I recently went to see the movie First Man based on the lunar landing and astronaut Neil Armstrong. I invited my family and some friends to go with me. In the end, my mom and I went alone to see the film. What intrigued me more than the movie was the response one of my friends offered by way of declining. He wasn’t interested in the notion of space exploration and thought money had been wasted on the whole endeavor. I don’t agree, but I understand his point of view. It was a staggering budget.
There are Benefits of the Space Race.
I was quick to point out that outcomes of conquering the final frontier continue to serve us today. After all, we have microwaves and computers because of the NASA challenge. Transistor radios (if you’re old enough to remember them) were a direct outgrowth of research in space technology. There are hundreds of products and conveniences we enjoy every day because of the science and technology poured into NASA.
I also cited the urgency the Americans felt to conquer space and rule over it largely because of what we knew as the Cold War. When Russia launched the satellite Sputnik only a dozen years after the end of WWII, the United States was…had to be…on guard. The perception was simply that whoever controlled space, controlled the world.
After we talked, I thought of lessons learned (and taught) about child development. Urie Bronfenbrenner who was, curiously enough, a Russian born American psychologist, studied children’s social and emotional development. His work makes sense to us. In essence Bronfenbrenner spoke of social systems that shape our development. Our parents and family provide those first constructs and then our world expands to include friends and school and church. As our world expands, we learn and grow. Our understanding of how the world works changes with our experiences.
Where am I going with this?
World events occurring at significant points in our lives shape our thinking forever. For example, my parents were young during the Great Depression. But that historic time induced them to be ever conservative. My mom still says, “Use it up, wear it out, make it do, or do without.” It is in direct conflict with our current “everything is disposable or can be easily replaced” mindset. World War II also shaped my parents view of the political climate and how it influenced their lives and future. The fears of communism potentially leading to World War III helped fund the race for space.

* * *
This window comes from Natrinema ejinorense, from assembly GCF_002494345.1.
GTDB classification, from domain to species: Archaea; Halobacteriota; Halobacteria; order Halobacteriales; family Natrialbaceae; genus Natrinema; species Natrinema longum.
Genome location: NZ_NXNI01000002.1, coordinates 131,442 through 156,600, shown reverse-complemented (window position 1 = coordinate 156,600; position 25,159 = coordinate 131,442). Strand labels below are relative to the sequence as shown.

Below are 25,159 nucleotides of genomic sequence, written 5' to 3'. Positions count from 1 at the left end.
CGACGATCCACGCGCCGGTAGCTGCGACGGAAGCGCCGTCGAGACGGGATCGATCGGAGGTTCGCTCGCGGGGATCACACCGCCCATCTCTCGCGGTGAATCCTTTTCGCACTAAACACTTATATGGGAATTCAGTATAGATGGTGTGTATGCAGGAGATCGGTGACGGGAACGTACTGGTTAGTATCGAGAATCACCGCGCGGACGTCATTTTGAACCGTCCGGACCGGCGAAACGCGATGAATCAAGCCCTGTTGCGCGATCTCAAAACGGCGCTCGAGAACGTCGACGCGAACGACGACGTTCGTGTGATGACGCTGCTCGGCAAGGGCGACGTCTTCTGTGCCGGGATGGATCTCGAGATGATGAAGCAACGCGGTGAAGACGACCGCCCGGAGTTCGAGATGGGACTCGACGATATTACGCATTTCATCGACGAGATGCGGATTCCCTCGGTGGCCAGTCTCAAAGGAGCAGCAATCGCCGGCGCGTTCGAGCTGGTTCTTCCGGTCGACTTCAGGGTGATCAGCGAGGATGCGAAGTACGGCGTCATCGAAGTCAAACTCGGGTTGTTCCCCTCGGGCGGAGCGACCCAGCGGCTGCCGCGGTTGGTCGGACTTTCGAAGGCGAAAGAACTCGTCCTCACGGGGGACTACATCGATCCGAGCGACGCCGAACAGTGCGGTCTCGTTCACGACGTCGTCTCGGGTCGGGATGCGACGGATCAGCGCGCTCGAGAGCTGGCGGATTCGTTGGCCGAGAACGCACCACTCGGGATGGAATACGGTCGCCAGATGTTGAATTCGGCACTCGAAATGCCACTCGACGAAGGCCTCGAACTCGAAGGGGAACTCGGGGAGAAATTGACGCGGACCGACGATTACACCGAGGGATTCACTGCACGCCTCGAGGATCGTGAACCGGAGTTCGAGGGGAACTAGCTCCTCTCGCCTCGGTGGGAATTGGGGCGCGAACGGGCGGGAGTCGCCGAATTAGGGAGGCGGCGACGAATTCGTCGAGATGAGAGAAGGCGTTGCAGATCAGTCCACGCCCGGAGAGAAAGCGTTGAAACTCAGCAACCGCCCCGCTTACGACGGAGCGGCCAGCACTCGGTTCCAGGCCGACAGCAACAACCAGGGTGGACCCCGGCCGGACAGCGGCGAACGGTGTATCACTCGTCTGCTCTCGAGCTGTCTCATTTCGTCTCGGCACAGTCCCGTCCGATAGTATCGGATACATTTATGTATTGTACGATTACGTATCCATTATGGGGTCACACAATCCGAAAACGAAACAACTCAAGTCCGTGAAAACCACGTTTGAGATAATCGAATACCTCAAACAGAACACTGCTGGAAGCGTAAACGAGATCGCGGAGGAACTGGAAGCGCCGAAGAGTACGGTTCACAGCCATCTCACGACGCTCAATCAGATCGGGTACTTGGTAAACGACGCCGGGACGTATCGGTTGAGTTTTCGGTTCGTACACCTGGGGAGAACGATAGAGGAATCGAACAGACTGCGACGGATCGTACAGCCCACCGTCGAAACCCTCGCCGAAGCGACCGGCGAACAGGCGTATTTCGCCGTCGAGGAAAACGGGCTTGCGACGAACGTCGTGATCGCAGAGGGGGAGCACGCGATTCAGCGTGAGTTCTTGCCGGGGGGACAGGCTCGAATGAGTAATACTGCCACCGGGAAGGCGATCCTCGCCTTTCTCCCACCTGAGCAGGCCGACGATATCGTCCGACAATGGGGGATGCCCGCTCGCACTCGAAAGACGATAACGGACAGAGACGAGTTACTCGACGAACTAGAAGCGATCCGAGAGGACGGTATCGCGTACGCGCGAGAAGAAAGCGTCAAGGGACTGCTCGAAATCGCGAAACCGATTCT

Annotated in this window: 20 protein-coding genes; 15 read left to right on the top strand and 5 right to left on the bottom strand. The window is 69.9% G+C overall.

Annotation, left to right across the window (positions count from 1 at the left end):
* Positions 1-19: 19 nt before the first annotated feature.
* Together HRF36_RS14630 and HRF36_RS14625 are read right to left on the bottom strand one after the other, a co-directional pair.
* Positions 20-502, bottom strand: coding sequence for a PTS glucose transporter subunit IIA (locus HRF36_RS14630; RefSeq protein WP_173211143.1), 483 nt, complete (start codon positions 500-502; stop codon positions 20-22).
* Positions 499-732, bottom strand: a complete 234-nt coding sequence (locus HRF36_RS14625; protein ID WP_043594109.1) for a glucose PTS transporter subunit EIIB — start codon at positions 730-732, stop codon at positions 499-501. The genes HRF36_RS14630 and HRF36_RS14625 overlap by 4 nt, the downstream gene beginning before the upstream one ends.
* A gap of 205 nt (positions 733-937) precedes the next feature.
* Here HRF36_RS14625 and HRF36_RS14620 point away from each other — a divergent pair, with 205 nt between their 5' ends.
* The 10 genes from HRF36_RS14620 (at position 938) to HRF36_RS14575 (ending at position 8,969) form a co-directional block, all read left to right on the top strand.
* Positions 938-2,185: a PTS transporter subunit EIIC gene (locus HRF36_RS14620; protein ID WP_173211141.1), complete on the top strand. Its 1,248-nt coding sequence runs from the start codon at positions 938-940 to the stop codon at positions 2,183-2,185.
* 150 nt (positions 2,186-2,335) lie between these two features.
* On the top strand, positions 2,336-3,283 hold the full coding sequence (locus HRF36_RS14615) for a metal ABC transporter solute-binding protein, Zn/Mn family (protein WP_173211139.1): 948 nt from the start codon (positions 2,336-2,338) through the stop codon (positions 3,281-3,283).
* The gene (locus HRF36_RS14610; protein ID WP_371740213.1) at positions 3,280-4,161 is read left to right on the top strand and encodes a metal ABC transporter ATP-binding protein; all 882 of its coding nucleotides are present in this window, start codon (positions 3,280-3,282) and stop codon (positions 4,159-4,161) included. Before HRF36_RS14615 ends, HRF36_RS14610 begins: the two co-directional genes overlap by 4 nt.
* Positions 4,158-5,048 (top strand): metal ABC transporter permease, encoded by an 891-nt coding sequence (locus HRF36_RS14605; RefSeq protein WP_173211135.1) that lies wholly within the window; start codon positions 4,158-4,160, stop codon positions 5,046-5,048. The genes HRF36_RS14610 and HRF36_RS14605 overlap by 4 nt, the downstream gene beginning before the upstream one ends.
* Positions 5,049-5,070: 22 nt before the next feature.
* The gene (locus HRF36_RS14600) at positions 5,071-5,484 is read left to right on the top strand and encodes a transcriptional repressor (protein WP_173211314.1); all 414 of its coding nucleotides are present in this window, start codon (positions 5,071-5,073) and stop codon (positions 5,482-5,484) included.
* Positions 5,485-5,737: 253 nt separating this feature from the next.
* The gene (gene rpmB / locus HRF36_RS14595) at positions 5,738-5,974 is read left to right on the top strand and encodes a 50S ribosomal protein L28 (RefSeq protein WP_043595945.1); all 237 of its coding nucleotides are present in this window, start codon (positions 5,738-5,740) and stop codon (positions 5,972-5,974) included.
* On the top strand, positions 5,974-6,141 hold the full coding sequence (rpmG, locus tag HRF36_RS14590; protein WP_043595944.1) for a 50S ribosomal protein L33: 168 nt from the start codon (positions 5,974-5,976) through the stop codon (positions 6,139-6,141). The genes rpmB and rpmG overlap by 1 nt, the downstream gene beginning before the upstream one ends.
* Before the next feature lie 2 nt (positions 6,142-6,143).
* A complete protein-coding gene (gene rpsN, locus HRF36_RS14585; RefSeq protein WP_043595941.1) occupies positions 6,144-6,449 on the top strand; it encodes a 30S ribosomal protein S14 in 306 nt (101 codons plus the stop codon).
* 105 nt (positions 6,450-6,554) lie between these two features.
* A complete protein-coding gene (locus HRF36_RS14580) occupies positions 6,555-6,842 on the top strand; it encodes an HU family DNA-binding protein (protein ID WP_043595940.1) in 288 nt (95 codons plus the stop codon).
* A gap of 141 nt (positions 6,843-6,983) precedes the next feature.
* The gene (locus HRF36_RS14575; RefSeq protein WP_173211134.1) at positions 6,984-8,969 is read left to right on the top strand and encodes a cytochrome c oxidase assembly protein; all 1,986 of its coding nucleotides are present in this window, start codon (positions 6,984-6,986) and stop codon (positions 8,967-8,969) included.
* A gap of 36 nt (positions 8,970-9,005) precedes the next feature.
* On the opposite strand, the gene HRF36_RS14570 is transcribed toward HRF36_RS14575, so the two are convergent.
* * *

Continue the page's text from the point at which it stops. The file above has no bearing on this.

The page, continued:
My generation was shaped by the Space Age. Nothing was beyond us. We could conquer anything. It is a spirit of both “American know-how” and adventure. We embraced the possibilities of technology. My husband and I had those transistor radios “glued to our ears.” My mother-in-law used to fuss at Tom to “put that thing away while we eat.” (Sound familiar?)
For graduate school, Tom traded in his slide rule for a calculator. We didn’t have the more than a hundred dollars it cost, but his mother bought it for him as a college graduation present. Yes, I said more than one hundred dollars for an instrument that could perform fewer functions than one you can pick up for ten bucks at a back-to-school sale today.
Tom and I were the first people in the neighborhood to buy a home computer. A Commodore 64. I still have it. We also were the first people in our group of friends and family to own a video camera. It isn’t that we were flashy or flush with money. We were neither. We were children of the space age and we were intrigued with all the possibilities. Possibilities made available through the space program.
My children and ultimately my grandchildren’s lives are forever shaped by the events of 9/11. It is a social-historical event that reaches deep into our thinking and way of life. My grandchildren will never know what it’s like to arrive at the airport ten to fifteen minutes before a flight and race to grab the seat assigned. They are learning what I call “airport culture”:a new way of life that includes hours at the airport and careful planning to make the time advantageous.
And now instead of time on the family computer, they are reaping the benefits of “individualized” technology. The readily available hand-held technological devices threaten to make them more isolated at the very point in history where they are learning, we hope, how to be more inclusive.
I think it is the book of Ecclesiastes where King Solomon writes “there is nothing new under the sun.” (By the way, I think Ecclesiastes reads like a sleepless night.) So while I may fret over my grandchildren and long for them to know a quieter, slower paced life, I also look forward to the next adventure. No matter the outcome I pray it will be the one that defines them in a most positive way and always has them–looking up.